William Lai Ching-te to continue Tsai Ing-wen’s legacy

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William Lai

19th May 2024 – (Taipei) As Taiwan transitions its leadership, President-elect William Lai Ching-te is set to inherit not only the responsibilities of the highest office but also the intricate balance of international relations shaped by outgoing President Tsai Ing-wen. After serving the maximum two terms, Tsai is passing the baton to Lai in a symbolic gesture captured in a poignant campaign advertisement, underscoring continuity in governance and vision.

Tsai, Taiwan’s first female president, leaves behind a legacy marked by significant strides in both domestic reforms and foreign diplomacy. Her tenure was distinguished by the defence of Taiwan’s sovereignty against increasing pressures from China, which regards the island as part of its territory. Tsai’s refusal to acknowledge the 1992 Consensus, which views Taiwan within the “One China” framework, has been a cornerstone of her administration, aligning Taiwan closer to democratic nations and particularly strengthening unofficial ties with the United States.

Under Tsai’s leadership, Taiwan saw the legalization of same-sex marriage, making it the first in Asia to do so, and navigated through the challenges of the COVID-19 pandemic with notable early success. Moreover, her administration took bold steps in military modernization, including the initiation of a $16 billion indigenous submarine program, and extended military conscription to bolster national defence.

However, Tsai’s domestic policies have been met with mixed reactions. Her pension and labor reforms sparked controversy, and her party, the Democratic Progressive Party (DPP), saw significant losses in local elections. Despite these challenges, Tsai managed to maintain high approval ratings, significantly higher than her predecessor, reflecting a shift in Taiwanese identity more firmly towards independence from China.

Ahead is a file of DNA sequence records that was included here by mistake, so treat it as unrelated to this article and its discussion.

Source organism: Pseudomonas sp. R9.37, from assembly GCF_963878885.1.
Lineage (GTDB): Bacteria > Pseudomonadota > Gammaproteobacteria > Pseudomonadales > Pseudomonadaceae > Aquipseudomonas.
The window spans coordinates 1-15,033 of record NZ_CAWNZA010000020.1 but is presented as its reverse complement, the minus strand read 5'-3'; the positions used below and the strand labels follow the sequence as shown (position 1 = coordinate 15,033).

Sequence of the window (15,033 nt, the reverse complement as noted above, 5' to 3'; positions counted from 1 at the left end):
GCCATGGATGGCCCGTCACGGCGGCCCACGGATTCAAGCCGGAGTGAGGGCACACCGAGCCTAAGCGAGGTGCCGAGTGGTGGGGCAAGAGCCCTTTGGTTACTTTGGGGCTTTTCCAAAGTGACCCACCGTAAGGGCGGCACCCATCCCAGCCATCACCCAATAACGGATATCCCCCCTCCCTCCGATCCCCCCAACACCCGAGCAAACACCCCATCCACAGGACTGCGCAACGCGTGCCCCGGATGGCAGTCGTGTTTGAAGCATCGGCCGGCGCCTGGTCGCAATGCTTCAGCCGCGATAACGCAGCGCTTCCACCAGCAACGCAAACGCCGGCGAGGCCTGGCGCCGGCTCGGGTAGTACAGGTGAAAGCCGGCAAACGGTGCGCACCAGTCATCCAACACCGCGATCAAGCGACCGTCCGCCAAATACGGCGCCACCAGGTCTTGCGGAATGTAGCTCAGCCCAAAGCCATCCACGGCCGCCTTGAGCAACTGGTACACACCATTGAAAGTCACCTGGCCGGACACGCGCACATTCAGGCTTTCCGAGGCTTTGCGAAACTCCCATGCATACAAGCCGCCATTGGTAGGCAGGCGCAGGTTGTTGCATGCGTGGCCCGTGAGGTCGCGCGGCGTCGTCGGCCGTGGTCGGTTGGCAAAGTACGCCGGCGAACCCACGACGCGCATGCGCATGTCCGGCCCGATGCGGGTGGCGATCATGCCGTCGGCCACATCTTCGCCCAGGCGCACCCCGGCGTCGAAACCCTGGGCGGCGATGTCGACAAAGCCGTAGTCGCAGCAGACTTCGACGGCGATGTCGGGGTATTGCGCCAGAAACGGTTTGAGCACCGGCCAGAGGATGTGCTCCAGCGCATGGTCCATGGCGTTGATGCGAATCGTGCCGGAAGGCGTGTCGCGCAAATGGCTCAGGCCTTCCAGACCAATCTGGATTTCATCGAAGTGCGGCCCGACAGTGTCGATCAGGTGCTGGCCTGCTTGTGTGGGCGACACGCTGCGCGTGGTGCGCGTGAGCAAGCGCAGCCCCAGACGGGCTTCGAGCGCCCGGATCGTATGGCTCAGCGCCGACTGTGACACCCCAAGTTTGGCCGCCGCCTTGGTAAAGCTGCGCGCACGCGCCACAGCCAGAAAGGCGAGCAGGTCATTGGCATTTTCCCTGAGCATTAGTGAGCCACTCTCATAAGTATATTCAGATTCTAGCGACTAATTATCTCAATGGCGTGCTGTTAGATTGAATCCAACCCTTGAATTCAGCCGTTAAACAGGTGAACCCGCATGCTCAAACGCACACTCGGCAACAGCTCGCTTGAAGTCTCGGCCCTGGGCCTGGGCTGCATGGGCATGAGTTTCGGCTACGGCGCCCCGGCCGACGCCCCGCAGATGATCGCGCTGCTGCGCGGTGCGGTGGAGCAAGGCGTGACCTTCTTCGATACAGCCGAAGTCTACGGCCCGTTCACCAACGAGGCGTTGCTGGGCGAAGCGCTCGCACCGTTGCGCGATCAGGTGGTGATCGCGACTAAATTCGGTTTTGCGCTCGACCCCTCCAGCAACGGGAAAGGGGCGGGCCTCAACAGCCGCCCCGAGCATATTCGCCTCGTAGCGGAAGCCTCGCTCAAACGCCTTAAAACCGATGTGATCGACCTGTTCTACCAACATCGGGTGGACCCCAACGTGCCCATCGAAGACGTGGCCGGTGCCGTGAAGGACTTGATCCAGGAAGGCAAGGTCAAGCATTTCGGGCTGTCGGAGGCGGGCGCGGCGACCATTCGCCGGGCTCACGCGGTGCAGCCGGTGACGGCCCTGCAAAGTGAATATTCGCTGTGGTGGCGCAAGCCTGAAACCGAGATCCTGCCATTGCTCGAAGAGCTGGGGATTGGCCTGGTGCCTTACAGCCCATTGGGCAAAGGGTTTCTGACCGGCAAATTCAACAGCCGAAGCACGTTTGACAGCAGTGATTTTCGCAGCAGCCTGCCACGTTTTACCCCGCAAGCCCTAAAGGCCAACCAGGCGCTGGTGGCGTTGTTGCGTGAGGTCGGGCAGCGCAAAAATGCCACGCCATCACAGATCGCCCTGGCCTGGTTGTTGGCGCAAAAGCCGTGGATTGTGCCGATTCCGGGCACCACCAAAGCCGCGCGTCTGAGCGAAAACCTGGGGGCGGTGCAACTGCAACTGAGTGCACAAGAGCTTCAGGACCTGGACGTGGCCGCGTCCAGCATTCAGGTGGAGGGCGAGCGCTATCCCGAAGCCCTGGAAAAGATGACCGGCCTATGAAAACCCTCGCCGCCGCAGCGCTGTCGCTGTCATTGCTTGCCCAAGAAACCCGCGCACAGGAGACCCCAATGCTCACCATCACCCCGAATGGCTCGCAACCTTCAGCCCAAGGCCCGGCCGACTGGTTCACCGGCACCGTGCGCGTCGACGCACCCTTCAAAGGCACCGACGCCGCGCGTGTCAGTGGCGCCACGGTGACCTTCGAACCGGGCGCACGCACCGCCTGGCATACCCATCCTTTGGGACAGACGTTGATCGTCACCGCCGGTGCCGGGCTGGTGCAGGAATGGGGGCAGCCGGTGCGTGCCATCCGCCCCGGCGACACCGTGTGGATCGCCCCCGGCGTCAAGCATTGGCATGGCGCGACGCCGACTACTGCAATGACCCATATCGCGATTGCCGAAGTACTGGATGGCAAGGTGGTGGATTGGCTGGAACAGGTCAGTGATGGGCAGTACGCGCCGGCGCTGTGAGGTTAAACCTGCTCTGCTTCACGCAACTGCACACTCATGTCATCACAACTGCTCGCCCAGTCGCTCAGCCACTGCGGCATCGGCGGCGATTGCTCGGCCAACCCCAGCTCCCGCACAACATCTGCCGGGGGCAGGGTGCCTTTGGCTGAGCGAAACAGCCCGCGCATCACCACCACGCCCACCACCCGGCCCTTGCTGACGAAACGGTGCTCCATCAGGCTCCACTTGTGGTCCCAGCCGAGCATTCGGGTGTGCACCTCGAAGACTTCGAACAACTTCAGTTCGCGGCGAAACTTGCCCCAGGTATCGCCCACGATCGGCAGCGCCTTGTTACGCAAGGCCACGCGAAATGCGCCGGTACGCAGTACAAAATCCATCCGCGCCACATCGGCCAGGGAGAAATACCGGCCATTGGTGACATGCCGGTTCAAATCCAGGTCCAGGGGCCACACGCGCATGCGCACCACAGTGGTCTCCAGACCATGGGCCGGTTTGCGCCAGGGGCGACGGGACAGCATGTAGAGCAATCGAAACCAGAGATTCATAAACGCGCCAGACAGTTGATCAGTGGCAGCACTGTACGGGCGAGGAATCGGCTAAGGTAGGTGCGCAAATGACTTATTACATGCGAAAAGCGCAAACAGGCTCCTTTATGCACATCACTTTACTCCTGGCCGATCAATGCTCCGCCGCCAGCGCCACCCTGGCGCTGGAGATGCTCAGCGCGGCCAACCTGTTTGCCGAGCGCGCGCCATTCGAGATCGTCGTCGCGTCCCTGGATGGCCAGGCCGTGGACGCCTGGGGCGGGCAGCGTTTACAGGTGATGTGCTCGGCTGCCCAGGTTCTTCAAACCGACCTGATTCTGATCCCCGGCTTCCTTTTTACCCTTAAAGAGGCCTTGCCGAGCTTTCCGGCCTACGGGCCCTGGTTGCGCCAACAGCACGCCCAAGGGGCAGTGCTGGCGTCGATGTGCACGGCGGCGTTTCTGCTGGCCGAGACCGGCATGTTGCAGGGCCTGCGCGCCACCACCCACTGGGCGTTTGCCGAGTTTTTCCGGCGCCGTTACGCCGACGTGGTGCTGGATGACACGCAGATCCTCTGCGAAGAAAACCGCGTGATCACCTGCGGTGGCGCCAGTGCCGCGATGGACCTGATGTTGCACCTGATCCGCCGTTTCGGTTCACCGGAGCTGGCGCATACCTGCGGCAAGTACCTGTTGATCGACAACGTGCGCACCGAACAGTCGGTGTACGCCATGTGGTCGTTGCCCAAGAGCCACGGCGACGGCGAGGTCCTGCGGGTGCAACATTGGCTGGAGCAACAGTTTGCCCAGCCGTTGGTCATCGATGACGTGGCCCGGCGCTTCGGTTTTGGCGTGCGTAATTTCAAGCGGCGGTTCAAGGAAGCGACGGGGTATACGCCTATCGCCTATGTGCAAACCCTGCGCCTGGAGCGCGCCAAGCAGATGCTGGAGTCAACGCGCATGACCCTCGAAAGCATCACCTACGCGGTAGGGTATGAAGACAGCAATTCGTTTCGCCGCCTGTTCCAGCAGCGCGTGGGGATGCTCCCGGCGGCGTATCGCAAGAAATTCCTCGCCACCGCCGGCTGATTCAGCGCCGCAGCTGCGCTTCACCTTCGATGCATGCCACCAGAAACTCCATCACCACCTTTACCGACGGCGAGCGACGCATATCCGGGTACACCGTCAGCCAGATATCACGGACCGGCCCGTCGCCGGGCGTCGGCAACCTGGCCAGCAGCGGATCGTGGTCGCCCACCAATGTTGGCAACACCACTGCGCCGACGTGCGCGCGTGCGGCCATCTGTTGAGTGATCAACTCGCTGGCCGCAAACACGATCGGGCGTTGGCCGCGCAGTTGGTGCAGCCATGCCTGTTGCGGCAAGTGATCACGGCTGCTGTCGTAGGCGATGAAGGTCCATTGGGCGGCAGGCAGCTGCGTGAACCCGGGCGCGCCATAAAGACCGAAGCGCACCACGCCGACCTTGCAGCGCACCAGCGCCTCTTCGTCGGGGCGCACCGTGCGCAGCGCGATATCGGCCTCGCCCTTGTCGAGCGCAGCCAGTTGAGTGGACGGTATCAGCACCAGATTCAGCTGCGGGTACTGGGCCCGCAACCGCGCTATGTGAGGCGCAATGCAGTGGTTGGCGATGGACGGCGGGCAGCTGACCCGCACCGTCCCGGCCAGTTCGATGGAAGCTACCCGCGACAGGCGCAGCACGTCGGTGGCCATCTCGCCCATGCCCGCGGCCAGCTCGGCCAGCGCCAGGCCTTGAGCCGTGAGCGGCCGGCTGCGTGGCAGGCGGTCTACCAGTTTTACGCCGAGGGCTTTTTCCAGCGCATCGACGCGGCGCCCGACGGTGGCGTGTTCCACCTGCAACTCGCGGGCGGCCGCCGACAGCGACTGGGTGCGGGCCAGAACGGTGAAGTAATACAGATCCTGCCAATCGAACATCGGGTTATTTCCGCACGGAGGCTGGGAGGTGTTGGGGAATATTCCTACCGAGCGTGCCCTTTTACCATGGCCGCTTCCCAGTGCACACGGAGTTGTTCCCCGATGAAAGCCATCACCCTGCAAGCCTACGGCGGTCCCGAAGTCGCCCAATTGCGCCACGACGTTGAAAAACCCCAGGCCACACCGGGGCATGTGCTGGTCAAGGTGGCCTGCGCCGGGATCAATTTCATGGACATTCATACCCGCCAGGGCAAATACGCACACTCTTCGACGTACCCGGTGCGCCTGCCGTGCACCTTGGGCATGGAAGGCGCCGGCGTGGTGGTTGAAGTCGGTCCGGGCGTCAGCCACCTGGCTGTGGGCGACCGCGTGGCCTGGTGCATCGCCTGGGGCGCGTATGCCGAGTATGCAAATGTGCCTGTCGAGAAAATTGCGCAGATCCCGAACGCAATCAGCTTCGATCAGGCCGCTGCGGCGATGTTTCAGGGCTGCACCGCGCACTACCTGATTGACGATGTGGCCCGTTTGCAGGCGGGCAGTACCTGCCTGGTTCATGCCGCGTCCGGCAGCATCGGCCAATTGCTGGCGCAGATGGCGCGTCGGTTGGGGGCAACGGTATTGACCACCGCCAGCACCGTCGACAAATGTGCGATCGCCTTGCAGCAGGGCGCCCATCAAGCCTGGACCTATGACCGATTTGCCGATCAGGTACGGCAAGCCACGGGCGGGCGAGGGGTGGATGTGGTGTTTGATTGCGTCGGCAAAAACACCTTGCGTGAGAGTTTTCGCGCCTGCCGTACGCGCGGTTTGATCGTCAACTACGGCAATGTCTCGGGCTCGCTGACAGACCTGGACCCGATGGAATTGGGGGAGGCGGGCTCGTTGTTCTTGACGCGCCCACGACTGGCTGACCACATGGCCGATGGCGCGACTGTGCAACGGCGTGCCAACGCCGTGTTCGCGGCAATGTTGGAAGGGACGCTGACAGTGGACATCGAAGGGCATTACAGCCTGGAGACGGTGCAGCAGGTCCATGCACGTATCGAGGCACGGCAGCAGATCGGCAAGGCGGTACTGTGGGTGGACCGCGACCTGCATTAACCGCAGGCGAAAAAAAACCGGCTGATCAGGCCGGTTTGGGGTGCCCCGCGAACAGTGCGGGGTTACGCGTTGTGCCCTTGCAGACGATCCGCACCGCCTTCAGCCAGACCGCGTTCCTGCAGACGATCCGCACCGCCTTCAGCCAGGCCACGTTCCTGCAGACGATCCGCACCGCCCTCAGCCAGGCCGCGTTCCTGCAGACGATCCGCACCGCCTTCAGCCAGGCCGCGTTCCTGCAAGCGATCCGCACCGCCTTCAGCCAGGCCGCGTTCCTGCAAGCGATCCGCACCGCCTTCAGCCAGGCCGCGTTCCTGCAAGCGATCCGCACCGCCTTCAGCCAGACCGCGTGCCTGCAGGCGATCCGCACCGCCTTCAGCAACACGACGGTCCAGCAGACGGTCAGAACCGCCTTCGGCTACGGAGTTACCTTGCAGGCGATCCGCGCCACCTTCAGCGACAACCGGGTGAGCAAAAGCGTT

Lai Ching-te, who takes office next Monday, is expected to advance Tsai’s policies but faces his own set of challenges. Having once described himself as a “pragmatic worker for Taiwan’s independence,” Lai has moderated his stance, now advocating for maintaining the status quo with China and openness to dialogue. His approach will be crucial as he navigates the complexities of Taiwan’s relations with both the U.S. and China, especially amid potential shifts in U.S. policy depending on future administrations.

The DPP’s loss of majority in the legislature could complicate Lai’s efforts to push through significant legislation, including national defense budgets which are vital for continuing Tsai’s military enhancements. Lai’s leadership will also be tested on the domestic front, where he will need to address the grievances that led to the DPP’s poor performance in recent elections.